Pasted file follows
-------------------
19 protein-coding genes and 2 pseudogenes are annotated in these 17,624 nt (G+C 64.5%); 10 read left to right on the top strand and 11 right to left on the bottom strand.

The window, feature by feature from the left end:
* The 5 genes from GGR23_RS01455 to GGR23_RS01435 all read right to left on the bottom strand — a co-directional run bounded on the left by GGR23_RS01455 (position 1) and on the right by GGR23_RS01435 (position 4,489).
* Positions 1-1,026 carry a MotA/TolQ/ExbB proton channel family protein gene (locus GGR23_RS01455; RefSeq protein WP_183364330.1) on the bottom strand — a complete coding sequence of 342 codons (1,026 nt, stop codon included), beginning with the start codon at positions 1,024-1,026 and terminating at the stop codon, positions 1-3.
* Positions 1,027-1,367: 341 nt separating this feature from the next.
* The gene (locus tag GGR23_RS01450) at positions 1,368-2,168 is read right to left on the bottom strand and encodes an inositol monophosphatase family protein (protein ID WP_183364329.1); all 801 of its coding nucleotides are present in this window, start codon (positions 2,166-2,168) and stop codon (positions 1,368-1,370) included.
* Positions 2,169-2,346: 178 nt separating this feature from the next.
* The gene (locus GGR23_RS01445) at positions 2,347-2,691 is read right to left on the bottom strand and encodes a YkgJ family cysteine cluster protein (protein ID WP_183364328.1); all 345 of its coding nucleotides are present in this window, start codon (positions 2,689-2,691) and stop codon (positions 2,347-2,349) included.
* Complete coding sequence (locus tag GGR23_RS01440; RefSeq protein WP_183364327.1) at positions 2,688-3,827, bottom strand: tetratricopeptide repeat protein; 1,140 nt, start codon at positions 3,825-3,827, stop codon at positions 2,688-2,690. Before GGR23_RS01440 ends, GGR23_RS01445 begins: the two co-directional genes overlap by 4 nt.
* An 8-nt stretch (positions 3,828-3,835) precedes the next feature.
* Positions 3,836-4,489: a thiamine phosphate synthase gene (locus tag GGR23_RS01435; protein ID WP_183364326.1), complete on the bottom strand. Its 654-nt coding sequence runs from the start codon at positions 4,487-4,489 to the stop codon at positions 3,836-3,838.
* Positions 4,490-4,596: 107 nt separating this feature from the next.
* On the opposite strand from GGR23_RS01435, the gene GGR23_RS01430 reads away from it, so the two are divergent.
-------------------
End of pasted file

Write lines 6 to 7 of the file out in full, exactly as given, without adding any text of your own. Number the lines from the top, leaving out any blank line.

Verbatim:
* The gene (locus tag GGR23_RS01450) at positions 1,368-2,168 is read right to left on the bottom strand and encodes an inositol monophosphatase family protein (protein ID WP_183364329.1); all 801 of its coding nucleotides are present in this window, start codon (positions 2,166-2,168) and stop codon (positions 1,368-1,370) included.
* Positions 2,169-2,346: 178 nt separating this feature from the next.